Logical Reasoning with Diagrams

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Overview

One effect of information technology is the increasing need to present information visually. The trend raises intriguing questions. What is the logical status of reasoning that employs visualization? What are the cognitive advantages and pitfalls of this reasoning? What kinds of tools can be developed to aid in the use of visual representation? This newest volume on the Studies in Logic and Computation series addresses the logical aspects of the visualization of information. The authors of these specially commissioned papers explore the properties of diagrams, charts, and maps, and their use in problem solving and teaching basic reasoning skills. As computers make visual representations more commonplace, it is important for professionals, researchers and students in computer science, philosophy, and logic to develop an understanding of these tools; this book can clarify the relationship between visuals and information.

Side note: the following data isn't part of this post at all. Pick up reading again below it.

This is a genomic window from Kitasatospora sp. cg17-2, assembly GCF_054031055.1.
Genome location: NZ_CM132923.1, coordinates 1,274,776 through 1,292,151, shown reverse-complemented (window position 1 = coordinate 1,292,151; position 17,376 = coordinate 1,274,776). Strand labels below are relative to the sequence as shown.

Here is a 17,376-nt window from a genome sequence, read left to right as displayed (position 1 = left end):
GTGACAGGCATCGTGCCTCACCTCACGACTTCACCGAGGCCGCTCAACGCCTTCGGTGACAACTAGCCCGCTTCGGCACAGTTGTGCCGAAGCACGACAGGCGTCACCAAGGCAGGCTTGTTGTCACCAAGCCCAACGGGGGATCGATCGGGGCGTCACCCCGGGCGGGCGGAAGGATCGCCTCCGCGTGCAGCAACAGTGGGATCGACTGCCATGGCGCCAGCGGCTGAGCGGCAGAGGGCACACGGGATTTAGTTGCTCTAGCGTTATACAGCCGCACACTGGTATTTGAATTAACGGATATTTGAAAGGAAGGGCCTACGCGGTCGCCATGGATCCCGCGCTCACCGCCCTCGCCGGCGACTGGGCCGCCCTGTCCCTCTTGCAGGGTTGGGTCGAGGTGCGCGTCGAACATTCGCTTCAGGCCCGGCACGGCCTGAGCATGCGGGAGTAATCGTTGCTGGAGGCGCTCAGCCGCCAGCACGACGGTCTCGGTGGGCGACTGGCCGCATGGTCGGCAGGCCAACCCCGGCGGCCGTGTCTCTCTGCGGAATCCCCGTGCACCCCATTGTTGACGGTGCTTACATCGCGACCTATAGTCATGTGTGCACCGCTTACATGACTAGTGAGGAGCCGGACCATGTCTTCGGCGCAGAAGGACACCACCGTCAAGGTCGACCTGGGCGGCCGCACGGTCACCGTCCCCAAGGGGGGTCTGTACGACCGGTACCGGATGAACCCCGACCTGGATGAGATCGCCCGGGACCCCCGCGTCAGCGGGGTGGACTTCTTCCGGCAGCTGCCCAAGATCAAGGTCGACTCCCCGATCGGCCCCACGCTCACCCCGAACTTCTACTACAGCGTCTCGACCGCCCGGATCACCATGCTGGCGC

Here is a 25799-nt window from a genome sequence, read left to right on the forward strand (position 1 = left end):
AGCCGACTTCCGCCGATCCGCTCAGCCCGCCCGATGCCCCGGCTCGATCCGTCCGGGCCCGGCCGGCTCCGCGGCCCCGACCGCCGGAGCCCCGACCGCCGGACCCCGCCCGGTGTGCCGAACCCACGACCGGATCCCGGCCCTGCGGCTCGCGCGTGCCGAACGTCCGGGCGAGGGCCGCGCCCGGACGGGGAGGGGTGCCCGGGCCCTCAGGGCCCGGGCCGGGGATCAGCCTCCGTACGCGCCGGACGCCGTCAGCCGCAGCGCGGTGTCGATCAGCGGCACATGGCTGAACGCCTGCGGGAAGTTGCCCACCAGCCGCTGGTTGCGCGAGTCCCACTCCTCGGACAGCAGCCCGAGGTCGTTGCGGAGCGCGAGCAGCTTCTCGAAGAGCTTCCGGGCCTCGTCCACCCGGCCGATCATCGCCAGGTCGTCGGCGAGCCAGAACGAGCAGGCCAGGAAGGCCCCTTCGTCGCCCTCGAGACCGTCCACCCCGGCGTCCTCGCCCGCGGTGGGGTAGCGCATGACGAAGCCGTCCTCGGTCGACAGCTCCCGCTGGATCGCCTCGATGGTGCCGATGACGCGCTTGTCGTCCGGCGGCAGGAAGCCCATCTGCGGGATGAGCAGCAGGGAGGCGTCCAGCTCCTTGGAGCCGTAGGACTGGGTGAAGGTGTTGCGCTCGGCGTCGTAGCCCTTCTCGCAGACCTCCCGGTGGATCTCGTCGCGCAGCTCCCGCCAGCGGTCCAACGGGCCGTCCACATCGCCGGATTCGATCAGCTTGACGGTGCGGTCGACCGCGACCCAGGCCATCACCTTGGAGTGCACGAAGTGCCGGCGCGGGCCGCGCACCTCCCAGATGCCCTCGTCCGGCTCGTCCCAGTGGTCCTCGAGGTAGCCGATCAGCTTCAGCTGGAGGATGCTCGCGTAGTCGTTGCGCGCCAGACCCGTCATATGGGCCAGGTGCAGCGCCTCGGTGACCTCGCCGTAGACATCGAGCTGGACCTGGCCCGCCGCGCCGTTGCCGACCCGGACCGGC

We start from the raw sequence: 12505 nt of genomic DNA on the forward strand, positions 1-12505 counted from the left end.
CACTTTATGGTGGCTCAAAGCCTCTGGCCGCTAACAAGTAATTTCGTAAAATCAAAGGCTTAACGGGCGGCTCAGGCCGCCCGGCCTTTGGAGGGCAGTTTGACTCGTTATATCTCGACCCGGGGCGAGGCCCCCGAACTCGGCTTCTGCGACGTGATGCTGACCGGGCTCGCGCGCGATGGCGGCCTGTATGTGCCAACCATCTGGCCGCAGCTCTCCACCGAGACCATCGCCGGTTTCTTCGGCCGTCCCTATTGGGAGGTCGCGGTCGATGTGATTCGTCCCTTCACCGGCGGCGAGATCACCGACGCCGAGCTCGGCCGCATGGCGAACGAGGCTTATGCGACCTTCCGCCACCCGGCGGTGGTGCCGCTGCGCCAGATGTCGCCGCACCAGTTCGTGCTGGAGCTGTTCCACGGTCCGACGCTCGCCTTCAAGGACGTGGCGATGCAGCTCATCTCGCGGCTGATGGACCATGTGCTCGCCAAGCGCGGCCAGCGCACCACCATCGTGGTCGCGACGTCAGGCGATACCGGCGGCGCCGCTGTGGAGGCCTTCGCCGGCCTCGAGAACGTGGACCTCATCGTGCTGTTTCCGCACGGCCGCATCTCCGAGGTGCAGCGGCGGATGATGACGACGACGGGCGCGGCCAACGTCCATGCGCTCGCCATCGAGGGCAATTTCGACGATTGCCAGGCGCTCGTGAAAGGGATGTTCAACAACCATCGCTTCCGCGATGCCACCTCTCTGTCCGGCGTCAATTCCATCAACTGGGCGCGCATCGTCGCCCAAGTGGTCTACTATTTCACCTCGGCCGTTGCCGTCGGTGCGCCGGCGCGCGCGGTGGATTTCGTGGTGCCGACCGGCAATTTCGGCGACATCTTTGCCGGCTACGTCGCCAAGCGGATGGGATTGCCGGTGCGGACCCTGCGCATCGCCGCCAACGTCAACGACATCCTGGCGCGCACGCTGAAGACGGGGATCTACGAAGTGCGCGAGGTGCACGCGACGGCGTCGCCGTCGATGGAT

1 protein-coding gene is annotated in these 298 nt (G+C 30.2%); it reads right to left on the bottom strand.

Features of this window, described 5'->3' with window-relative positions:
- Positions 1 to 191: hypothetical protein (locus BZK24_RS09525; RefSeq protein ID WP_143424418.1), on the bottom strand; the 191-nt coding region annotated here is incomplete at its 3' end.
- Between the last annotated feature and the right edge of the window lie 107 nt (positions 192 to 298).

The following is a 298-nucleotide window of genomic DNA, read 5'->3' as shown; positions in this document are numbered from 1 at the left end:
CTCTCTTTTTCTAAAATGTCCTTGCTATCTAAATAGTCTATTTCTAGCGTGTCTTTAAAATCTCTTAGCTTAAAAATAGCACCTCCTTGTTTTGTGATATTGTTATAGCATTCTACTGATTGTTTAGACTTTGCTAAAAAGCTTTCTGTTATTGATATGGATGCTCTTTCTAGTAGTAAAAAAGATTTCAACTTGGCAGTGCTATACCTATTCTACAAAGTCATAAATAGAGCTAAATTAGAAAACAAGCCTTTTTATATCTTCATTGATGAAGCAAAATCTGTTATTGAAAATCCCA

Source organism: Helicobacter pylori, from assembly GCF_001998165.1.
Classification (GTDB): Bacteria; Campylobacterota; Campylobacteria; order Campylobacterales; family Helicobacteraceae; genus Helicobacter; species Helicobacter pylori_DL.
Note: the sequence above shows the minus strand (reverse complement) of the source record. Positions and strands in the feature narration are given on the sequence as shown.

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Editorial Reviews

From the Publisher
"Such a theme is of interest not only to logic, philosophy, and linguistics but also to practical computer areas such as robotics and multimedia. The authors are famous and we can expect the book to draw the attention of several communities. I think the Allwein-Barwise book is a good publication move." —Dov Gabbay, Department of Computing, Imperial College
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Product Details

  • ISBN-13: 9780195104271
  • Publisher: Oxford University Press, USA
  • Publication date: 6/28/1996
  • Series: Studies in Logic and Computation Series , #6
  • Pages: 288
  • Product dimensions: 6.38 (w) x 9.56 (h) x 0.72 (d)

Meet the Author

Indiana University

Indiana University

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Table of Contents

PART A: Theoretical Issues
1. Visual Information and Valid Reasoning, Jon Barwise and John Etchemendy
2. Operational Constraints in Diagrammatic Reasoning, Atsushi Shimojima
3. Diagrams and the Concept of Logical System, Jon Barwise and Eric Hammer
PART B: Case Studies
4. Situation-Theoretic Account of Valid Reasoning with Venn Diagrams, Sun-Joo Shin
5. Towards a Model Theory of Venn Diagrams, eric Hammer and Norman Danner
6. Peircean Graphs for Propositional Logic, Eric Hammer
7. A Diagrammatic Subsystem of Hilbert's Geometry, Isabel Luengo
PART C: Heterogenous Systems
8. Heterogenous Logic, Jon Barwise and John Etchemendy
9. Toward the Rigorous Use of Diagrams in Reasoning about Hardware, Steven D. Johnson, Jon Barwise, and Gerard Allwein
10. Exploiting the Potential of Diagrams in Guiding Hardware Reasoning, Kathi D. Fisler

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